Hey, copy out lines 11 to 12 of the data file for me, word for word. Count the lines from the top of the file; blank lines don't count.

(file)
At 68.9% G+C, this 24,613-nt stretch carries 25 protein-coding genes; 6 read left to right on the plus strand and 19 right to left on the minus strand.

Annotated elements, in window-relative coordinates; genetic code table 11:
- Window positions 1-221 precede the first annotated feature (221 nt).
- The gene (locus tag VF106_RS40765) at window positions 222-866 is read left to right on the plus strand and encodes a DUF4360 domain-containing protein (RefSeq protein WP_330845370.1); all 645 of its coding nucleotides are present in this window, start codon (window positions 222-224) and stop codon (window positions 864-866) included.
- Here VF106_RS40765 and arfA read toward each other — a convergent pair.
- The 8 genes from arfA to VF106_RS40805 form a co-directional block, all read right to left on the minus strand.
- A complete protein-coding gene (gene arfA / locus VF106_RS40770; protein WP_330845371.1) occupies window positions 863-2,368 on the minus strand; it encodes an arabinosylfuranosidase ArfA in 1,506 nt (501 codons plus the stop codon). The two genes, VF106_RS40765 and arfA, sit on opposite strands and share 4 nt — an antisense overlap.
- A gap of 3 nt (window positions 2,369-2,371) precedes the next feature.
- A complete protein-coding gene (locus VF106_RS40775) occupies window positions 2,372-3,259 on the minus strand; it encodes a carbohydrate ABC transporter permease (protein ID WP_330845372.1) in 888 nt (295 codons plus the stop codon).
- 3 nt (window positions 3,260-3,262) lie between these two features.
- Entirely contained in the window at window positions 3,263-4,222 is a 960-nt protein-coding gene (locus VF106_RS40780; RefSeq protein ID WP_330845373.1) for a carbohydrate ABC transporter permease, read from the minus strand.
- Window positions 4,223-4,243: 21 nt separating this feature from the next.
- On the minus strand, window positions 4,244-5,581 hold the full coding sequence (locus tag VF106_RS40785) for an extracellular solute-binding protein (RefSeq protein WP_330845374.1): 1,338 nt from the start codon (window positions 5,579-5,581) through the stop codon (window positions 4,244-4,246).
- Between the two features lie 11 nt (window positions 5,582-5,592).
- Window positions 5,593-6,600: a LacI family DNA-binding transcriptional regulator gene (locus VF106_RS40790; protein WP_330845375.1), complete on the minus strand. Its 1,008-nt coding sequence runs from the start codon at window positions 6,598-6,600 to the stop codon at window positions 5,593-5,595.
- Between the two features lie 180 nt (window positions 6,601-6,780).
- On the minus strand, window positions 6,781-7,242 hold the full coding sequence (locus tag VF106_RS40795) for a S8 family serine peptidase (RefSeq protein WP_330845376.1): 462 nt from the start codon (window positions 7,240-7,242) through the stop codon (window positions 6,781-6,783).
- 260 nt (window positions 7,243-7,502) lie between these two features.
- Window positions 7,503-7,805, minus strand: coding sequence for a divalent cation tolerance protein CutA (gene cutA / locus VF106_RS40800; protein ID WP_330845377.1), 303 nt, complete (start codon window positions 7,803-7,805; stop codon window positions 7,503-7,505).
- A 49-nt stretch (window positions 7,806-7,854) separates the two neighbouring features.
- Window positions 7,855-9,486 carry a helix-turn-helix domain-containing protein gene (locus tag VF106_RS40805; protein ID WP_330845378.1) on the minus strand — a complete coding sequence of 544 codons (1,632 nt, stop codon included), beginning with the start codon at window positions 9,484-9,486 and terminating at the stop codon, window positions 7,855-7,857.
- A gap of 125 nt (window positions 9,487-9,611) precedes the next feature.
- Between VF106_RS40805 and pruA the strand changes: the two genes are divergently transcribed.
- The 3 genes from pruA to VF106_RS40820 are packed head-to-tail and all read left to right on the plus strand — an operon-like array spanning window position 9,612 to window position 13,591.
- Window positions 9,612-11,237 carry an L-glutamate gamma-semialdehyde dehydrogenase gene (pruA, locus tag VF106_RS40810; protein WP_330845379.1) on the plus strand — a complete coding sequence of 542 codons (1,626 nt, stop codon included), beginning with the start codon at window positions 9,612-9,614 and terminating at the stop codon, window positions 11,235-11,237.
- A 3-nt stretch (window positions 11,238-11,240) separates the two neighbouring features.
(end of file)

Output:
- Entirely contained in the window at window positions 3,263-4,222 is a 960-nt protein-coding gene (locus VF106_RS40780; RefSeq protein ID WP_330845373.1) for a carbohydrate ABC transporter permease, read from the minus strand.
- Window positions 4,223-4,243: 21 nt separating this feature from the next.